Figure 3. Conceptual representation of technology-focused integration This ability for a customized application to communicate directly with the GPS receiver enables GPS and GIS technologies to truly be integrated together in a seamless manner. In fact, the GPS technology is able to be totally embedded within a GIS application system to an extent that an end-user of the system will think that technologies from two different organizations actually came from one single source. Thus making a technology-focused application very similar to a data-focused system. The advantage though is that the full power of the GIS can also be taken directly into the field. The user-interface and functionality of the application can be totally designed around the needs of the user - resulting in powerful spatial analysis systems that are familiar and easy to use for the person who is going to use it most. The reason that GPS receivers can be so tightly integrated is not new, but the current state of software technology has made a technology-focused integration approach more readily accessible to more people. Technology-focused integration requires a developer to be able to create programs using the raw (often proprietary) language (or protocol) of the GPS receiver. Proprietary protocols are generally in a binary format and can be very complex and complicated - at least for those who are not expert programmers. This has often meant that the development of customized GPS-based applications has been a costly exercise. Now, however, through the use of component technologies (such as ActiveX components), it's significantly easier to integrate GIS and GPS components within the same programming code - or application. Software development products are emerging from within the GPS industry that takes the complex, but powerful, proprietary protocol of the GPS receiver and makes it simple to use and understand by 'wrapping' an ActiveX application programming interface (API) around the

proprietary protocol. ActiveX components follow clearly defined rules for interacting with applications. Such standardized interaction allows the same control to be used in several different contexts. The applications are typically developed within Microsoft's Visual Basic, Visual C++ or VBA development environments, but ActiveX controls also operate in additional development environments. As with the GPS industry, components are also available from GIS vendors, such as Esri's MapObjects ActiveX product. Because GPS and GIS ActiveX components adhere to a standard and commonly used API structure, the power that was once restricted to the large companies that develop GIS and GPS products is now readily available to all, enabling unique and powerful, user-specific solutions to be easily created. The most significant advantage of a technology-focused integration approach is the flexibility it offers for both end-users and application developers alike. Although ActiveX has made it easy to develop applications using proprietary protocols, the programmer time required to develop customized applications can still make it prohibitively expensive. For that reason, technology-focused integration is best suited to very simple applications or applications that are complex in nature and cannot be catered for by an off-the-shelf system. For the majority of GIS professionals who make use of GPS, therefore, a data-focused integration approach often provides the most economical solution. ActiveX components also exist for position-focused integration techniques, so its important to look closely at the component to ensure it provides the level of functionality that you expect. When looking for an appropriate GPS-based ActiveX component it's important to consider:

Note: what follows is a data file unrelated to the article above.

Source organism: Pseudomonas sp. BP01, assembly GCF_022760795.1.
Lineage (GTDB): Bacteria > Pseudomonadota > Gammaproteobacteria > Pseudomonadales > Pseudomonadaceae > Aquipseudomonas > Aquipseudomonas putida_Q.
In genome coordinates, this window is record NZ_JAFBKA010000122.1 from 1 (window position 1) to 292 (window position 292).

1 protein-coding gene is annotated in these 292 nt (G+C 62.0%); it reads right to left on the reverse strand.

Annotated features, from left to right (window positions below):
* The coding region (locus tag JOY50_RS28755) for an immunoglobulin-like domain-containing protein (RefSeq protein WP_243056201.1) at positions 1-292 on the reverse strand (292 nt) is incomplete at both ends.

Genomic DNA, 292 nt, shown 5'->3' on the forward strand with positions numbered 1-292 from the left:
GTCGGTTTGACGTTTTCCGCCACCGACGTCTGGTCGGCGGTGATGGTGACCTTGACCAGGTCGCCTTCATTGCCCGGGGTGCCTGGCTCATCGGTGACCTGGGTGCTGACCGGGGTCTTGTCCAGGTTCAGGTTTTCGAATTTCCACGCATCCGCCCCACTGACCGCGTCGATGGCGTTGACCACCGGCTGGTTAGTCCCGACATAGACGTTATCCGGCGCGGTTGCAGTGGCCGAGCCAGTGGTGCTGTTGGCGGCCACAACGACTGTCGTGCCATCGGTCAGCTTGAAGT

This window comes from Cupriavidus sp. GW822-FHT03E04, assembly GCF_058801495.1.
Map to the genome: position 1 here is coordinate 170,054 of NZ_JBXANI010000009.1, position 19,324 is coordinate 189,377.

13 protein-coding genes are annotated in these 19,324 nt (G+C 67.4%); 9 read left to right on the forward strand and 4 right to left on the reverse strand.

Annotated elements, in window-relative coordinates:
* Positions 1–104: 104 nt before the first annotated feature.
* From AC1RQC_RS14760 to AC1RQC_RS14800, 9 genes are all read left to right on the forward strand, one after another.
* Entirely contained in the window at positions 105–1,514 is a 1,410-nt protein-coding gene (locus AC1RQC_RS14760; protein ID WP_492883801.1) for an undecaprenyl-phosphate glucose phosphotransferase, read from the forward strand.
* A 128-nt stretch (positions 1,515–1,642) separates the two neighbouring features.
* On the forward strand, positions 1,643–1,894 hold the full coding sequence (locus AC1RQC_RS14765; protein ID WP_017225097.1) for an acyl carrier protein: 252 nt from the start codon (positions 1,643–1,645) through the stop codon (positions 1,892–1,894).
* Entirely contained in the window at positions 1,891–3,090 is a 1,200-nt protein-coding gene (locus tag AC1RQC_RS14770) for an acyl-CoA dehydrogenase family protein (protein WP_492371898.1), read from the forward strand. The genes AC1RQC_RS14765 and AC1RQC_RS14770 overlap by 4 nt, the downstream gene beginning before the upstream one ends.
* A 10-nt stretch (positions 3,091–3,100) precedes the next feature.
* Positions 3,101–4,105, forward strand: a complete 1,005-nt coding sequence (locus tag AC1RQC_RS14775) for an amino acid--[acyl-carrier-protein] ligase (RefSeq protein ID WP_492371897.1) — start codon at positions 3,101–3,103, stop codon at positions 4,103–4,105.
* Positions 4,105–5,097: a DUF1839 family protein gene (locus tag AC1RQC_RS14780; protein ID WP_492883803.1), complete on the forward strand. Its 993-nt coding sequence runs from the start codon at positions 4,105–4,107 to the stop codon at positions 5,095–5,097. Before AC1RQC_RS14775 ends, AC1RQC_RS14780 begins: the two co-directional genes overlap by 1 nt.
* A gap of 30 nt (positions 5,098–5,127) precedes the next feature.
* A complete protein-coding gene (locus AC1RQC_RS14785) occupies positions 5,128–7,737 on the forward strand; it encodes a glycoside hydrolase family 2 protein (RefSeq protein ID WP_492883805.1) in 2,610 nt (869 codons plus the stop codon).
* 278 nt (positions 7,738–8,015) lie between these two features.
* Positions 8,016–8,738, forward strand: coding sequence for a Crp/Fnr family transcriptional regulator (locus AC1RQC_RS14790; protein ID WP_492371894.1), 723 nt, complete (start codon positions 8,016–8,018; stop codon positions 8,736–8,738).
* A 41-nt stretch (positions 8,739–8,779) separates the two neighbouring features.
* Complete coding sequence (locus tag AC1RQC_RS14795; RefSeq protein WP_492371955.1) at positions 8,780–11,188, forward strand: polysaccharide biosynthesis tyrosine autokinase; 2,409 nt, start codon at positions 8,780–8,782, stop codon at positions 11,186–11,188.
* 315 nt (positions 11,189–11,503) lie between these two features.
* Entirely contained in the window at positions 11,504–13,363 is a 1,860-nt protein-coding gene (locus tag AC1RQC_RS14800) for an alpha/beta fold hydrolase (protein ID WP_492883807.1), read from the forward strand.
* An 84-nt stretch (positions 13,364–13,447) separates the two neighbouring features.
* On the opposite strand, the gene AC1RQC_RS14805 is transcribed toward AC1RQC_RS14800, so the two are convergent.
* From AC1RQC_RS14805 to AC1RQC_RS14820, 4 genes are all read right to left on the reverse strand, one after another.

The level of control offered over the GPS receiver's settings and status messages; The level of flexibility associated with the computation of positions and their associated levels of accuracy; and The provision of adequate information that provides confidence in the quality and use of the positions that are being supplied.

An example of technology-focused integration is the use of Trimble Navigation's Pathfinder Tools software development kit to integrate a GPS Pathfinder XRS receiver within a customized application that uses Esri's MapObjects product to visually display a map and carry out spatial analysis directly on a pen-based field computer.

Conclusion
There are numerous ways that GIS and GPS technology can (and already do) work well together. From complete off-the-shelf data collection and data maintenance systems, to help with the management of spatial features and attribute data, through to very flexible software development kits, to assist in the creation of unique and sophisticated field applications. The use of GPS within a GIS environment has already been well accepted and proven - especially for data collection and now data maintenance. The manner in which GPS is used with GIS is now wide and varied allowing users to determine the way GIS and GPS are used together to best meet their needs.